3. Sweet Spot. I think the sweet spot for how this team runs the ball isn’t all that complicated. Last year, the team ran the ball 37% of the time in over 1,000+ snaps. IN 2015, the team ran the ball 43% of the time, again, with over 1,000+ snaps. That’s about 6 extra carries a game. That probably doesn’t seem like all that much, but I think that running success that Kingsbury craves is right around that 44% range on a per game basis. That’s probably not absolutely perfect and Kingsbury tends to really only run the ball when running the ball is successful, but he’s really sticking with it this year. Without Justin Stockon and Tre King’s long runs, Texas Tech only averaged 2.5 yards a carry. That’s not exactly how this works because those 84 and 73 yard gains absolutely get counted.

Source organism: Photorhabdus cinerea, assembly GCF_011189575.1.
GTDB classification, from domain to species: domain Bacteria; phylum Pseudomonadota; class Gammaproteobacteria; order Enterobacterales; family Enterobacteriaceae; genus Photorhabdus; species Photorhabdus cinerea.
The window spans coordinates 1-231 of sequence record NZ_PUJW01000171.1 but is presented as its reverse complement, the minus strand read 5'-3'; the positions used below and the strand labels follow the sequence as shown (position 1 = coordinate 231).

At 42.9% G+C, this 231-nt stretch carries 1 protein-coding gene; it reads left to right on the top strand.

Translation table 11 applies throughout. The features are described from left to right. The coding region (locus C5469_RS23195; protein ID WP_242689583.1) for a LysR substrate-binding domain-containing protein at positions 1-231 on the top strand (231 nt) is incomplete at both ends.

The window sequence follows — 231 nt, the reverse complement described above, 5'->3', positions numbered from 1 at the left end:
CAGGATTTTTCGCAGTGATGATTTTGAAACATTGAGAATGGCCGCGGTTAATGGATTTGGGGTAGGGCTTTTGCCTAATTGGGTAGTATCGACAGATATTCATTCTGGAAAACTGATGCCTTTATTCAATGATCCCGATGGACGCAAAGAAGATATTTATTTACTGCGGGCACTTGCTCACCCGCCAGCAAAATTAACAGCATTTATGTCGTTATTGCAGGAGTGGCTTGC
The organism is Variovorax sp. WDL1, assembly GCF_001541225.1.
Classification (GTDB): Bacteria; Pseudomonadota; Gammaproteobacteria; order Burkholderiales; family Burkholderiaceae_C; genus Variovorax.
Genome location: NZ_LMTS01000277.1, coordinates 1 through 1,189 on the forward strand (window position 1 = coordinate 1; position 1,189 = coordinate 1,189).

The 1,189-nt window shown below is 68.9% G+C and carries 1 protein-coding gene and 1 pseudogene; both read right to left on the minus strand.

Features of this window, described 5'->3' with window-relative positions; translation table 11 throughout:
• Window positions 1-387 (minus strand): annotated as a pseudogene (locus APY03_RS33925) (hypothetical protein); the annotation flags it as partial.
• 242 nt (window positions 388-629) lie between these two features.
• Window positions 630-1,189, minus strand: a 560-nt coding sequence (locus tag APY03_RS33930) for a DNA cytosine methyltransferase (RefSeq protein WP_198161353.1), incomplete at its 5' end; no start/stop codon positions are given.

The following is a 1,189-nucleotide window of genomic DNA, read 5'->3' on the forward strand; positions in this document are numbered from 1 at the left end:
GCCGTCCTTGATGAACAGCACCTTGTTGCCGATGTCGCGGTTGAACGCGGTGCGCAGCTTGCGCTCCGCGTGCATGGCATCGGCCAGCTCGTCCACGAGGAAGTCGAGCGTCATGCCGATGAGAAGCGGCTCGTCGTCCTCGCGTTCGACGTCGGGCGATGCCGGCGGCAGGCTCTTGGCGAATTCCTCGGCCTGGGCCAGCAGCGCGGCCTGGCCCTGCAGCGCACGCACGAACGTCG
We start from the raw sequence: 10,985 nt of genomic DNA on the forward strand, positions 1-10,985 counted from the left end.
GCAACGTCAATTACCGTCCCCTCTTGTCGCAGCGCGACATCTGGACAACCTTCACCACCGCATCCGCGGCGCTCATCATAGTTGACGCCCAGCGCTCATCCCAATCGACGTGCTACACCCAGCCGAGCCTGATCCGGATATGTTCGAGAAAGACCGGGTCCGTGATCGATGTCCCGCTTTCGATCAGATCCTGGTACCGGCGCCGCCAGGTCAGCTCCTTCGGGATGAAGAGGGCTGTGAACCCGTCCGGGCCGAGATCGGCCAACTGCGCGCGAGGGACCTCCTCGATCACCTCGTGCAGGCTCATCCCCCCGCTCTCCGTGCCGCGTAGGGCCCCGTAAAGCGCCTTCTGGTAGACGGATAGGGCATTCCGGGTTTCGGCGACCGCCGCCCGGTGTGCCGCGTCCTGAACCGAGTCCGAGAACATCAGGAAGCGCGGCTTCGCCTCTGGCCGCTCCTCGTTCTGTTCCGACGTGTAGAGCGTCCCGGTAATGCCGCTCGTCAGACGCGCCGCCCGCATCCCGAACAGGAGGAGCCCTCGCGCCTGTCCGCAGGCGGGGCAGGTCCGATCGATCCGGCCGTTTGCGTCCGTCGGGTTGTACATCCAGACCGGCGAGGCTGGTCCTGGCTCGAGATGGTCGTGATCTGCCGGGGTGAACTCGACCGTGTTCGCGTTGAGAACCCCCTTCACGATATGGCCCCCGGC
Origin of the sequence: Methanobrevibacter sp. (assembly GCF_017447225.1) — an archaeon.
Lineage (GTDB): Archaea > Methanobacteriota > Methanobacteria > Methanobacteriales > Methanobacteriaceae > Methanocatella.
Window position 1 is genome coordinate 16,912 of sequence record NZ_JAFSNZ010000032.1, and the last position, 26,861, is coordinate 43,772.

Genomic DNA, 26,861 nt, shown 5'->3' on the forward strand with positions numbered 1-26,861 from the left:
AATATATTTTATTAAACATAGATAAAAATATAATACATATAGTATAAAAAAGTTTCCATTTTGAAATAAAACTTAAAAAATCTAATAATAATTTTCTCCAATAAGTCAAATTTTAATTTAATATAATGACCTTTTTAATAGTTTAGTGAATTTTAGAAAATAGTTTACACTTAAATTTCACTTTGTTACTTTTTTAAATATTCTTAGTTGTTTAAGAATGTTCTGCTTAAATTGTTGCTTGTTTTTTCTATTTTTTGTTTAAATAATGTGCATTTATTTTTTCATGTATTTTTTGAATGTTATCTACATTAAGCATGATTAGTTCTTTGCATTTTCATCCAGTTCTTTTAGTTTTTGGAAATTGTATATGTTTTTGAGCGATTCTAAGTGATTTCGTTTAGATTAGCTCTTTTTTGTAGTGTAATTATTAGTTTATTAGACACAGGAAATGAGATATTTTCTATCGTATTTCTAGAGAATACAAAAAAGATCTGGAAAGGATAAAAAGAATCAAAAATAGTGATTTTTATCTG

In this game in particular, it’s not that Stockton, King or anyone else was really great, but the great part was that Kingsbury stuck with it until something great happened.